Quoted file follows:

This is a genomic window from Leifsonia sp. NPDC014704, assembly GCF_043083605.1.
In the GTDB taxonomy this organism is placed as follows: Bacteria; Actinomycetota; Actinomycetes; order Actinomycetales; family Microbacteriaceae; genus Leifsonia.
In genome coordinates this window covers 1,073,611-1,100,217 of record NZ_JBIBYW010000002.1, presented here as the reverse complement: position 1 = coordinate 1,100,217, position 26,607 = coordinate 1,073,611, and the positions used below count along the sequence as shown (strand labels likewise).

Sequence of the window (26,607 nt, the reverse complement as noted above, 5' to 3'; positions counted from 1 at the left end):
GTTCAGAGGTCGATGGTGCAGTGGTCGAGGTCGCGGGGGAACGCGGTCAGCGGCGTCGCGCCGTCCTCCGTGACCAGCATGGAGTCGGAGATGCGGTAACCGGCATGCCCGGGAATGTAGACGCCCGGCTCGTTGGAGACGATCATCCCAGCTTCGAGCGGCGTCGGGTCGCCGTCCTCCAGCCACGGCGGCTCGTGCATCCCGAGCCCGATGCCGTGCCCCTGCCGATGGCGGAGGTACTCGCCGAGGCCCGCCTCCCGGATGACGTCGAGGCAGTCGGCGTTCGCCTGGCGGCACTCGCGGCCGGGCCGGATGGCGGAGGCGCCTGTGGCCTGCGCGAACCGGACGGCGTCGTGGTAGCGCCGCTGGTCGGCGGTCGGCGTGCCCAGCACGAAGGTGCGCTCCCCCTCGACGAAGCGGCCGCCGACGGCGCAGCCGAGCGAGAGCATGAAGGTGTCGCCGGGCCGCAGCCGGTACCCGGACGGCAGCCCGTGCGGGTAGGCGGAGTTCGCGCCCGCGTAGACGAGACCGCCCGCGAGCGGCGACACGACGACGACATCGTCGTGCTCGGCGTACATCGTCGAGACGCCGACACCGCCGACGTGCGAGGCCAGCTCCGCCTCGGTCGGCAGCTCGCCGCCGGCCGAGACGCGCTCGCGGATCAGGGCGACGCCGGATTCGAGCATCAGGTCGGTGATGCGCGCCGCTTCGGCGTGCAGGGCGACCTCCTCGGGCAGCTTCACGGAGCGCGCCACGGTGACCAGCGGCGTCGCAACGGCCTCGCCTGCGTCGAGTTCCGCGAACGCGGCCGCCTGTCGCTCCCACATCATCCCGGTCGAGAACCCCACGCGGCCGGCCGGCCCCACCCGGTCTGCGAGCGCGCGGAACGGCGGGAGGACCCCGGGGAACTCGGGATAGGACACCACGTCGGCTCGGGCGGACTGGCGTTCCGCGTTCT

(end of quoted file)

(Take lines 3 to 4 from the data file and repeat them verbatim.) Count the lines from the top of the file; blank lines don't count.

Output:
In genome coordinates this window covers 1,073,611-1,100,217 of record NZ_JBIBYW010000002.1, presented here as the reverse complement: position 1 = coordinate 1,100,217, position 26,607 = coordinate 1,073,611, and the positions used below count along the sequence as shown (strand labels likewise).

Sequence of the window (26,607 nt, the reverse complement as noted above, 5' to 3'; positions counted from 1 at the left end):